IPCC Climate Change Report - The Intergovernmental Panel on Climate Change (IPCC) has issued Climate Change 2014: Impacts, Adaptation, and Vulnerability, a report that details the impacts of climate change to date, the future risks from a changing climate, and the opportunities for effective action to reduce risks. A total of 309 coordinating lead authors and review editors, drawn from 70 countries, were selected to produce the report, which states that the effects of climate change are already occurring on all continents and across the oceans, and that in many cases, the world is ill-prepared for risks from a changing climate.
2013 Global Climate Report - NOAA’s National Climatic Data Center has released the State of the Climate 2013, the 24th in the series of annual State of the Climate reports. The report provides an update of global climate indicators, notable weather events, and other data collected by environmental monitoring stations and instruments. The 2013 report finds that the average global temperature for 2013 tied as the fourth warmest year since record keeping began in 1880.
Primary Frontal Dunes Fact Sheet - FEMA has released a new Primary Frontal Dunes Fact Sheet, which highlights general information about primary frontal dunes (PFDs) as well as how FEMA assesses and accounts for PFDs during coastal flood hazard mapping studies. This fact sheet also defines common terms related to coastal flood hazard mapping studies and provides links to relevant pages on FEMA.gov.
Green Infrastructure Fact Sheet - The U.S. Environmental Protection Agency (EPA) has released Improving Community Resiliency with Green Infrastructure, a fact sheet that highlights green infrastructure projects from around the country. Green infrastructure uses vegetation, soils, and natural processes to manage water and create healthier urban environments.
Federal Climate Adaptation Programs Guide - The Association of Fish and Wildlife Agencies has released the Resource Guide to Federal Climate Adaptation Programs for State Fish & Wildlife Agencies, a guide for staff at state fish and wildlife agencies that provides information on federal agencies’ climate adaptation programs and the tools and resources available through these programs.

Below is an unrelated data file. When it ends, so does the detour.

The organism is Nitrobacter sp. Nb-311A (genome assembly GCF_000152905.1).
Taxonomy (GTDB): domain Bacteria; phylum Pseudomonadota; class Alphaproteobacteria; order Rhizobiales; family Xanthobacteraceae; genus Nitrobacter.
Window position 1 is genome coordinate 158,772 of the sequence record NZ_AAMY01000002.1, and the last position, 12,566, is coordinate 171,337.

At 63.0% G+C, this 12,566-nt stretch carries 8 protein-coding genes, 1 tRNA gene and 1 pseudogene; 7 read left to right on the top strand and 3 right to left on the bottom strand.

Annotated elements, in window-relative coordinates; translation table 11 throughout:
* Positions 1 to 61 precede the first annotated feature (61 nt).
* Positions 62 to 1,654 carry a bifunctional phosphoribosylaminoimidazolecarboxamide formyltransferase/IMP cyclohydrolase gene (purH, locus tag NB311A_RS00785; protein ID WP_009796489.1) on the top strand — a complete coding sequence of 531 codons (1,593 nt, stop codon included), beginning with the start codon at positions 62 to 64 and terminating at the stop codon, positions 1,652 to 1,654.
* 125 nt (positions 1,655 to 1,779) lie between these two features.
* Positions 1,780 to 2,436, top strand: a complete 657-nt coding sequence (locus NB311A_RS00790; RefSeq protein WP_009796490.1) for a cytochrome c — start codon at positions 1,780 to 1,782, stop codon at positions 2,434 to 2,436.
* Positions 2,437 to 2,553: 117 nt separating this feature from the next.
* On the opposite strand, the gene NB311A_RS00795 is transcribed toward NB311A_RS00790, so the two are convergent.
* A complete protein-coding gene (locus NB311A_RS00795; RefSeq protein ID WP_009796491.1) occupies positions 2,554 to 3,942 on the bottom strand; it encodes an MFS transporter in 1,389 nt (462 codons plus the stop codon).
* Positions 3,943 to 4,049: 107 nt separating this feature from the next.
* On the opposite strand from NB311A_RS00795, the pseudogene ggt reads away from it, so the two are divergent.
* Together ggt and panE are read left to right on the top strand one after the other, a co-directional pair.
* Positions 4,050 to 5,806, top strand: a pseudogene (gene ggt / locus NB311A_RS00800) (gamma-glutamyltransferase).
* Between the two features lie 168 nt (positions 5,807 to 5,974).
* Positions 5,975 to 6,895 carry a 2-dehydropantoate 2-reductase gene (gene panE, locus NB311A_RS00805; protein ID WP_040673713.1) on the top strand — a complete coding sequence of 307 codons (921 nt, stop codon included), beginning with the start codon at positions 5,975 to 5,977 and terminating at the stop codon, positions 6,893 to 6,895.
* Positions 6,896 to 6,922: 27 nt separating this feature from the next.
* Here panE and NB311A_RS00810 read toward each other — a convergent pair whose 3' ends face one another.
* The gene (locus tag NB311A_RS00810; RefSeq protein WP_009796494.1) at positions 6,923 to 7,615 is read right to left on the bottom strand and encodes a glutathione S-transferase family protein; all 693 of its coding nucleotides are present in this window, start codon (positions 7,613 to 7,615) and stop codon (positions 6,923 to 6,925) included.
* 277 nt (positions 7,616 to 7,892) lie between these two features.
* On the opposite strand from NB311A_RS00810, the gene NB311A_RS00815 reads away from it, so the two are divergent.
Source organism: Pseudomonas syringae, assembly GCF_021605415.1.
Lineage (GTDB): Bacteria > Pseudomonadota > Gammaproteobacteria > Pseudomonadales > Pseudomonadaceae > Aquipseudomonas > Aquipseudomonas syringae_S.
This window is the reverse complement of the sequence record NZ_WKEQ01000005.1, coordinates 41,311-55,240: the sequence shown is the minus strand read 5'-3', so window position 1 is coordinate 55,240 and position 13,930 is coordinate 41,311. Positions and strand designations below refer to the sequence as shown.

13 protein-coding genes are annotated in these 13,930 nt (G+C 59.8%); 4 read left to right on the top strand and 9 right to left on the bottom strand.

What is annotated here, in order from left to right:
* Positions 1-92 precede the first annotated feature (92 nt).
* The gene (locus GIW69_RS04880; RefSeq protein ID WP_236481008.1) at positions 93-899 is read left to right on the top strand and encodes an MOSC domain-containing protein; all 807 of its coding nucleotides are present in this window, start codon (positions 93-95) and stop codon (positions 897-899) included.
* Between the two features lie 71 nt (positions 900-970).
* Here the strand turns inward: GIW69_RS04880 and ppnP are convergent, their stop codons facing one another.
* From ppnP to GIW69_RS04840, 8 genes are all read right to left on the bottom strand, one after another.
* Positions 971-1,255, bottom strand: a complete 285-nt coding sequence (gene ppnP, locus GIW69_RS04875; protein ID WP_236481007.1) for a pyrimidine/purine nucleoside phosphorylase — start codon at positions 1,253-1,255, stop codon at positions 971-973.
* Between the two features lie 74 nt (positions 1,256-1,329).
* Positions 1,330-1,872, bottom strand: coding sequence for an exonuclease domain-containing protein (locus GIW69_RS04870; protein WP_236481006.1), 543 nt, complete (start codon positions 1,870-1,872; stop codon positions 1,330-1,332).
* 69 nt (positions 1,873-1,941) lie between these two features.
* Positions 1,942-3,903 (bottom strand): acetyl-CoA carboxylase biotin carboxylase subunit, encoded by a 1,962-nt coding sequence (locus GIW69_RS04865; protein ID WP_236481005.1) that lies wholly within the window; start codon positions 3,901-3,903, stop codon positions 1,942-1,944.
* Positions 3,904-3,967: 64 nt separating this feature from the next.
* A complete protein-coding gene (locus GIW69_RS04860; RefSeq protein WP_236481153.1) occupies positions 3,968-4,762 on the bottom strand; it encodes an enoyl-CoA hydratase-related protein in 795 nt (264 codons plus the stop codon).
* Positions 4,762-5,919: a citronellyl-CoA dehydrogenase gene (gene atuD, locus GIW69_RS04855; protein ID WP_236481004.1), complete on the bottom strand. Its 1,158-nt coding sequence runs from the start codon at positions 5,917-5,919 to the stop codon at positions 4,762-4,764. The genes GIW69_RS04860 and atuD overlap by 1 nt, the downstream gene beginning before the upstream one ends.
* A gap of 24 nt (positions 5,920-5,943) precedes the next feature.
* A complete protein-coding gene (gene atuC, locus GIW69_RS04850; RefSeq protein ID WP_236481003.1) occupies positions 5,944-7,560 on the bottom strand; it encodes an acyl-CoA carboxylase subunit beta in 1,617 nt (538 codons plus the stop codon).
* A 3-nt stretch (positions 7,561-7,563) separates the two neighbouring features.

Regional Climate Outlook - The Gulf of Maine Council on the Marine Environment Climate Network has launched the Gulf of Maine Region Quarterly Climate Impacts and Outlook (GOM Outlook), a new quarterly product collaboratively developed by U.S. and Canadian meteorologists. GOM Outlook provides a two-page snapshot of recent weather events and anomalies, discusses regional weather impacts on the region’s ecosystems and economy, and offers a forecast for the coming three months.
NPS News-Notes - The April 2014 issue of Nonpoint Source News-Notes, an EPA newsletter, explores new and innovative programs, tools, and resources that are available to help manage polluted runoff. This issues features articles on climate change and urban development, green infrastructure, and other nonpoint news.
Newswave - The Winter 2014 issue of NEWSWAVE, the quarterly newsletter on ocean, coastal, and Great Lakes activities from the U.S. Department of the Interior, features articles on Hurricane Sandy grants, loss of coastal wetlands, and other ocean and coastal news.
National Ocean Economics Data - The NOAA Coastal Services Center’s Digital Coast has launched Economics: National Ocean Watch (ENOW), an online database that provides time-series data on the ocean and Great Lakes economy, which includes six economic sectors dependent on the oceans and Great Lakes. ENOW provides tools that describe ocean-dependent economic activities in concrete terms of jobs, wages, and gross domestic product. Data is available for counties, states, regions, and the nation.
Sustainable Working Waterfronts Toolkit - The National Working Waterfront Network has launched the Sustainable Working Waterfronts Toolkit, which provides information about the historical and current use of waterfront space, the economic value of working waterfronts, and legal, policy, and financing tools that can be used to preserve, enhance, and protect these valuable areas. The Toolkit also features case studies of successful working waterfront initiatives from communities around the country.
Local Mitigation Planning - The U.S. Department of Homeland Security Science and Technology Coastal Hazard Center of Excellence and the University of North Carolina have launched Beyond the Basics: Best Practices in Local Mitigation Planning, a new website designed to help guide users through the process of developing or updating a local hazard mitigation plan that will meet the requirements for approval by FEMA. The website offers practical approaches and examples for how communities can engage in effective planning to reduce long-term risk from natural disasters.